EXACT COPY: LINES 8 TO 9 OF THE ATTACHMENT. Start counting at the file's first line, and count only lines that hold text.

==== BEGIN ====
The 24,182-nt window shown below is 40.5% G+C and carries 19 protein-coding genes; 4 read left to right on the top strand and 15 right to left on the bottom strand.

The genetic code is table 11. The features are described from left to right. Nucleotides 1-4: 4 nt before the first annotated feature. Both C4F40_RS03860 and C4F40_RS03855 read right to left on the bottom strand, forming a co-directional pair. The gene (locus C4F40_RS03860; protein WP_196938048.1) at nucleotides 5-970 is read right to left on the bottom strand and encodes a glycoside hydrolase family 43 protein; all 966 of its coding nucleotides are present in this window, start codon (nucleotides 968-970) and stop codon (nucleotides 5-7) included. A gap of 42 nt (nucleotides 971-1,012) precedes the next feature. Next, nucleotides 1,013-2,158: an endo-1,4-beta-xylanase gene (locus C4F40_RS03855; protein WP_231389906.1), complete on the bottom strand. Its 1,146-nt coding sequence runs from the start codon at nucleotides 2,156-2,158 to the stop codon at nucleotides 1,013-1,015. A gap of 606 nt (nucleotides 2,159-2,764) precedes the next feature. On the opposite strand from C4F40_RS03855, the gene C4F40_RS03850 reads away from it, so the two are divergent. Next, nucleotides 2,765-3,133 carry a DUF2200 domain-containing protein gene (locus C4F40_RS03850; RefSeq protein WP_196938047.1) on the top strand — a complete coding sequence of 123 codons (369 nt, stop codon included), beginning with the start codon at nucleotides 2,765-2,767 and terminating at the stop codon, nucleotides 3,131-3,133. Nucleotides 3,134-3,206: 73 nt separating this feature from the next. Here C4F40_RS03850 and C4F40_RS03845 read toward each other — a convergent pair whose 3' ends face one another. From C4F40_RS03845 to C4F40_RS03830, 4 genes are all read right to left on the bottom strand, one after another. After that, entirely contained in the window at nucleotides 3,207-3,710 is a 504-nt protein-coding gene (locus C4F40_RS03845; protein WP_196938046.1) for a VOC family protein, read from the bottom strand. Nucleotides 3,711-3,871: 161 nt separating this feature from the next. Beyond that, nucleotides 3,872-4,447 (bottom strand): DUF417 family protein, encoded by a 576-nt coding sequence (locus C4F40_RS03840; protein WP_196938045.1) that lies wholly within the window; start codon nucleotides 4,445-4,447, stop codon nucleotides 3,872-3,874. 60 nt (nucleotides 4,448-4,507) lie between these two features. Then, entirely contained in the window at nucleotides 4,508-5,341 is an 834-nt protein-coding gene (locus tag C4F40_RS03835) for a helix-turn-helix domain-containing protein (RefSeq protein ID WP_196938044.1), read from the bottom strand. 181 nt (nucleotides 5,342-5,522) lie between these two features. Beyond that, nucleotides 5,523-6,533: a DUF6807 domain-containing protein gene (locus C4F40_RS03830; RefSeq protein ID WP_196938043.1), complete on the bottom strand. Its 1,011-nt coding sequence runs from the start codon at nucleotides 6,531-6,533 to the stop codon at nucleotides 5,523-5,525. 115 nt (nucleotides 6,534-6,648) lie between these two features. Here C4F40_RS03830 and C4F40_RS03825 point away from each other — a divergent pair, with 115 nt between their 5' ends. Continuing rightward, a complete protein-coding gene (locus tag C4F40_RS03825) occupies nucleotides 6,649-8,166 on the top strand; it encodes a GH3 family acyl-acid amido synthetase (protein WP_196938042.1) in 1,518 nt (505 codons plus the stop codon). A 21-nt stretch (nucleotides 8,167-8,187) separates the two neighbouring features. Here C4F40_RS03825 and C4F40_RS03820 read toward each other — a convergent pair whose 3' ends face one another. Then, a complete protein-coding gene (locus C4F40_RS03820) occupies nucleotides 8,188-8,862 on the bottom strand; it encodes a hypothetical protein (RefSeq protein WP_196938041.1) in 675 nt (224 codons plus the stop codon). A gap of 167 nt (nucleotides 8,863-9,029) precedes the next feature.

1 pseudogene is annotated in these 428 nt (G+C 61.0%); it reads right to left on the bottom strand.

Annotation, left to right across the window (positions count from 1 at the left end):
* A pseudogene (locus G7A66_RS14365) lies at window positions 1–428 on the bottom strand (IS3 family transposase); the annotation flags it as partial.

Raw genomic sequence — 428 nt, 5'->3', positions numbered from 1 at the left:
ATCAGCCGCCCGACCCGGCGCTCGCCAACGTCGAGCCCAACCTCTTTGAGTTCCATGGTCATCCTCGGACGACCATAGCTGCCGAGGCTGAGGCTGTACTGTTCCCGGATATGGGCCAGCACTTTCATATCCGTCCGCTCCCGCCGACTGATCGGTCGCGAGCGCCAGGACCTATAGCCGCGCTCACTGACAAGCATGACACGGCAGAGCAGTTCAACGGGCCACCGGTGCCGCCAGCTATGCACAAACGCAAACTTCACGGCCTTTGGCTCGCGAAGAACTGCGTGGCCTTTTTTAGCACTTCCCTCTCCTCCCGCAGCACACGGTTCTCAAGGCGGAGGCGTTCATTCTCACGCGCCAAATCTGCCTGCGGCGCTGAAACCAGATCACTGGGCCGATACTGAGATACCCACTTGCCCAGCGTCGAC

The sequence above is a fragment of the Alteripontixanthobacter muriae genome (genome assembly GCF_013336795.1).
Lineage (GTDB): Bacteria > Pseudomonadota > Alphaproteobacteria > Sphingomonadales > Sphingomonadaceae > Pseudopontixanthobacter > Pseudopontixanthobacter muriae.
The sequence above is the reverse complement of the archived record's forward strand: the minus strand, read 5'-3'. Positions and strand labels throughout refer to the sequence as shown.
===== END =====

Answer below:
The sequence above is a fragment of the Alteripontixanthobacter muriae genome (genome assembly GCF_013336795.1).
Lineage (GTDB): Bacteria > Pseudomonadota > Alphaproteobacteria > Sphingomonadales > Sphingomonadaceae > Pseudopontixanthobacter > Pseudopontixanthobacter muriae.